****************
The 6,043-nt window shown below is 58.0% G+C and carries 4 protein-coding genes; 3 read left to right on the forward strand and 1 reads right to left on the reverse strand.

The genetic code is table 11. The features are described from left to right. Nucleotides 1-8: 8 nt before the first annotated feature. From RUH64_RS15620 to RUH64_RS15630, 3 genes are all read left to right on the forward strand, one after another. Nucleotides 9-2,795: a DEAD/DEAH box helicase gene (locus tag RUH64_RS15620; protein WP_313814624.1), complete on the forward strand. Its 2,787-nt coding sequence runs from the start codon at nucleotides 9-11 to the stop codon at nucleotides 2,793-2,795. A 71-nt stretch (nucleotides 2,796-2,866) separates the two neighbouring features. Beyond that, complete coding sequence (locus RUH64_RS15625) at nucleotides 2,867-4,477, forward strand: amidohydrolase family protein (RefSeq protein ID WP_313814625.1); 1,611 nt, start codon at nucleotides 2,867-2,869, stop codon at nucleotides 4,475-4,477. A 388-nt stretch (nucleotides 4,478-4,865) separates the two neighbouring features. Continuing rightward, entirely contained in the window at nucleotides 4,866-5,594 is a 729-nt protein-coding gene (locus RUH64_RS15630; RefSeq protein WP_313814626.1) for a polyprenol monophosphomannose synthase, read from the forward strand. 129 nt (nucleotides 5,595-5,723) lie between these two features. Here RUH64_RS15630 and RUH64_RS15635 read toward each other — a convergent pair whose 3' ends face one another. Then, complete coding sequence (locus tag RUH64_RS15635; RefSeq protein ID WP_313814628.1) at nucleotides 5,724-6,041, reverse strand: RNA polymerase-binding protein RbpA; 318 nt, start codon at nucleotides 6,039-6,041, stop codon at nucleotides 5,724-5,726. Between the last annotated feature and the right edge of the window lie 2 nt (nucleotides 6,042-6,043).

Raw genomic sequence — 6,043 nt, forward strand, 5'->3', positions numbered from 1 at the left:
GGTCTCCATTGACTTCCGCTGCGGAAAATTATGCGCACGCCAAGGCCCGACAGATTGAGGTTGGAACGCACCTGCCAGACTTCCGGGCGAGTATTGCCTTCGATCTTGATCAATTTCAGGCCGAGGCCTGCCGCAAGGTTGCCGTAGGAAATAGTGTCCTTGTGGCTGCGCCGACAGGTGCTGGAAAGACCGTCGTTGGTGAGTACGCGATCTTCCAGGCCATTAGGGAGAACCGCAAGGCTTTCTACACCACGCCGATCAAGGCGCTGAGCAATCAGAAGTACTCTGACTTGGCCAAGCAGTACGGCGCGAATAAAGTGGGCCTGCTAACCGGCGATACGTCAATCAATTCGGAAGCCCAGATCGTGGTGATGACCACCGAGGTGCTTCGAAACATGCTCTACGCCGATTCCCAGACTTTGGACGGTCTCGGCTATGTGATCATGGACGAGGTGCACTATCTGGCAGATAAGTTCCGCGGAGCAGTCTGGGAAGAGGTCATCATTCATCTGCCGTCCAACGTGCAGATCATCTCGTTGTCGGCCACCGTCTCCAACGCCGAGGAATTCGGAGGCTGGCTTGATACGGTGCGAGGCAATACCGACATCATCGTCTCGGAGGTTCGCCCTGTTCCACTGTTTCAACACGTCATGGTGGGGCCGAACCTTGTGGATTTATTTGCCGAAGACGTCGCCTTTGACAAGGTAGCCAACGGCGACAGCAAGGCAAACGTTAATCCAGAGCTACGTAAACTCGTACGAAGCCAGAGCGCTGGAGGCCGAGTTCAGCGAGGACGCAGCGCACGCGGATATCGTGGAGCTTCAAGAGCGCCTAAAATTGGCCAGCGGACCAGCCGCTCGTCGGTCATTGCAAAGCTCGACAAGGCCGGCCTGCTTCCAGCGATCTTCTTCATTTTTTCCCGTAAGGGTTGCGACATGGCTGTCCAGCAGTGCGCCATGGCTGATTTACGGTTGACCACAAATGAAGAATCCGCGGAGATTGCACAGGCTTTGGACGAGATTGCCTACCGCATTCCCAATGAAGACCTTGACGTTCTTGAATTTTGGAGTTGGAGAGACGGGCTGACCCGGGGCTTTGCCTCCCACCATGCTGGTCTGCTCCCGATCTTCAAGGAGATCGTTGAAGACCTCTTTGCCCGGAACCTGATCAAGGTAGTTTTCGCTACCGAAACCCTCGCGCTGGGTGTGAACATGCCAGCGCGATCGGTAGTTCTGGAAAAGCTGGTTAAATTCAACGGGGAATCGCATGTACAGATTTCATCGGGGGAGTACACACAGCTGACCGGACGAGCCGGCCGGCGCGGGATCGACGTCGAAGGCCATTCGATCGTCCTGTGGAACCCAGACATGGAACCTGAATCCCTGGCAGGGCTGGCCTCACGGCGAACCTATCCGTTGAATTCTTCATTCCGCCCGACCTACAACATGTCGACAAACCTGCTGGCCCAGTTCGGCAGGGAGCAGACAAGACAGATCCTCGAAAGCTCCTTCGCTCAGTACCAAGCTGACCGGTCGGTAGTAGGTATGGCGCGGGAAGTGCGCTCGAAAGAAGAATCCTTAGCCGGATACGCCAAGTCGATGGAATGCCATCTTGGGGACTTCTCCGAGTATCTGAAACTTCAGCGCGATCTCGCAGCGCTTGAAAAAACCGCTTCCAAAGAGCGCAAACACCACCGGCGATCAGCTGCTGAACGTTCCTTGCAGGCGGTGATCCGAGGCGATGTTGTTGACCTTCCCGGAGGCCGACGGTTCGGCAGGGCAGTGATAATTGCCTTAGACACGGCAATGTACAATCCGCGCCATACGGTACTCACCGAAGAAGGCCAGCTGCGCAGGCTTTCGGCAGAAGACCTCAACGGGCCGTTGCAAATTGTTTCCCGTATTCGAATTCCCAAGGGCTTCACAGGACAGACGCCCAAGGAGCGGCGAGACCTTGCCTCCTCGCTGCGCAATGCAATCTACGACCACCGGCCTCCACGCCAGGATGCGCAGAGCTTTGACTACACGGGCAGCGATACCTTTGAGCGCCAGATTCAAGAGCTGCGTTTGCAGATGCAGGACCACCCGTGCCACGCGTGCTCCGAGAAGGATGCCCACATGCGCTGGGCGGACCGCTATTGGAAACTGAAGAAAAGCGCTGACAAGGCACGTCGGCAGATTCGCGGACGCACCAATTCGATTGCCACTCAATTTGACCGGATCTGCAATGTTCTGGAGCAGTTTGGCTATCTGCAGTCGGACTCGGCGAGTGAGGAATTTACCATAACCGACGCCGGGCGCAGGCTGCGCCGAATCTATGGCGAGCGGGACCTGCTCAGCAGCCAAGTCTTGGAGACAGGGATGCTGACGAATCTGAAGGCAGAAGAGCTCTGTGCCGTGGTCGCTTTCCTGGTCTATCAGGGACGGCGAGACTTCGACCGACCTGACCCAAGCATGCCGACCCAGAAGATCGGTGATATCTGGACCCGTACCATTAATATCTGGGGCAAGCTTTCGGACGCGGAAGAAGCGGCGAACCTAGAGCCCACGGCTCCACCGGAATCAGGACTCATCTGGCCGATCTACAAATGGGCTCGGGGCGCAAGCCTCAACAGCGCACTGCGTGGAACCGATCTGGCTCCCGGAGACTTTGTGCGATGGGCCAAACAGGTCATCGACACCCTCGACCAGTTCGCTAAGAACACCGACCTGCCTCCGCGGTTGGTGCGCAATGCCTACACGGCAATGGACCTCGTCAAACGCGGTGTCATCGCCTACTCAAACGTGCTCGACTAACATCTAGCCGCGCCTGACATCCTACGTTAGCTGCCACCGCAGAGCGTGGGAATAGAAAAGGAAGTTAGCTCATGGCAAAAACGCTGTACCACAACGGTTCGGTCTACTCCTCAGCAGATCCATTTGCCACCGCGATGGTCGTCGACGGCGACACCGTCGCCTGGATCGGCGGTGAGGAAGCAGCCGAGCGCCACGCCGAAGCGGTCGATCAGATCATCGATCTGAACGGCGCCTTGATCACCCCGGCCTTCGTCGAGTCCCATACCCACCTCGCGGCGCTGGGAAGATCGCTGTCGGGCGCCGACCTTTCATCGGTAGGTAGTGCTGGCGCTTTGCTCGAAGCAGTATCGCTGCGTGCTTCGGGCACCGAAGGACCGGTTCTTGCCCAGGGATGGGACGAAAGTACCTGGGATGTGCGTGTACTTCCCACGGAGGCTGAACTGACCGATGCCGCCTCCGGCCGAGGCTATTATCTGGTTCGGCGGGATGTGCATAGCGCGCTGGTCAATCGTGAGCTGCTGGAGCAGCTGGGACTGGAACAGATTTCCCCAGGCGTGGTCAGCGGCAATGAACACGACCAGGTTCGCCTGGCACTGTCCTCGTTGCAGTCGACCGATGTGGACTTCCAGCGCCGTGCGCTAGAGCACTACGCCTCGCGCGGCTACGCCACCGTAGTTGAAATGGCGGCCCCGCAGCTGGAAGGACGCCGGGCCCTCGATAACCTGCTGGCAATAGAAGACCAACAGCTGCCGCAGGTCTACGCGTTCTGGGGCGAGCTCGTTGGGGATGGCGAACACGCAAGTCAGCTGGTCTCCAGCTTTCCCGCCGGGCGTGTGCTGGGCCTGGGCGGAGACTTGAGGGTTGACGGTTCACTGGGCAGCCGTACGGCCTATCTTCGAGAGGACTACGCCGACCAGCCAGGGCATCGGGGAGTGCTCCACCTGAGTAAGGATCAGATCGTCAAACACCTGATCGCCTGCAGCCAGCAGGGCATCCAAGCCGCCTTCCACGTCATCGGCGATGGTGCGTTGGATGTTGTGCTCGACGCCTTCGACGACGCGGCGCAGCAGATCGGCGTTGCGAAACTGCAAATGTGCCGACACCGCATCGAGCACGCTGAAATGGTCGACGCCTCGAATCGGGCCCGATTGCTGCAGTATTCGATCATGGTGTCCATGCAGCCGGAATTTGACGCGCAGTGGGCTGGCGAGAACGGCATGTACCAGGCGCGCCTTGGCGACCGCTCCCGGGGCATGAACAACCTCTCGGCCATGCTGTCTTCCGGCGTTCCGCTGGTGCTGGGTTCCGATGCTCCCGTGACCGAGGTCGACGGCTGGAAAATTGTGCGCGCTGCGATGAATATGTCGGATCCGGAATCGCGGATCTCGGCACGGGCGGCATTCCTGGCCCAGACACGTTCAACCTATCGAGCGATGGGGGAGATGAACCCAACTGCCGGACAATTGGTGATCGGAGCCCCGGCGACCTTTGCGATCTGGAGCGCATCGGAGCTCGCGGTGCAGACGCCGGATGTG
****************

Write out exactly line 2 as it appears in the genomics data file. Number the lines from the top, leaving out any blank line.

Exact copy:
The genetic code is table 11. The features are described from left to right. Nucleotides 1-8: 8 nt before the first annotated feature. From RUH64_RS15620 to RUH64_RS15630, 3 genes are all read left to right on the forward strand, one after another. Nucleotides 9-2,795: a DEAD/DEAH box helicase gene (locus tag RUH64_RS15620; protein WP_313814624.1), complete on the forward strand. Its 2,787-nt coding sequence runs from the start codon at nucleotides 9-11 to the stop codon at nucleotides 2,793-2,795. A 71-nt stretch (nucleotides 2,796-2,866) separates the two neighbouring features. Beyond that, complete coding sequence (locus RUH64_RS15625) at nucleotides 2,867-4,477, forward strand: amidohydrolase family protein (RefSeq protein ID WP_313814625.1); 1,611 nt, start codon at nucleotides 2,867-2,869, stop codon at nucleotides 4,475-4,477. A 388-nt stretch (nucleotides 4,478-4,865) separates the two neighbouring features. Continuing rightward, entirely contained in the window at nucleotides 4,866-5,594 is a 729-nt protein-coding gene (locus RUH64_RS15630; RefSeq protein WP_313814626.1) for a polyprenol monophosphomannose synthase, read from the forward strand. 129 nt (nucleotides 5,595-5,723) lie between these two features. Here RUH64_RS15630 and RUH64_RS15635 read toward each other — a convergent pair whose 3' ends face one another. Then, complete coding sequence (locus tag RUH64_RS15635; RefSeq protein ID WP_313814628.1) at nucleotides 5,724-6,041, reverse strand: RNA polymerase-binding protein RbpA; 318 nt, start codon at nucleotides 6,039-6,041, stop codon at nucleotides 5,724-5,726. Between the last annotated feature and the right edge of the window lie 2 nt (nucleotides 6,042-6,043).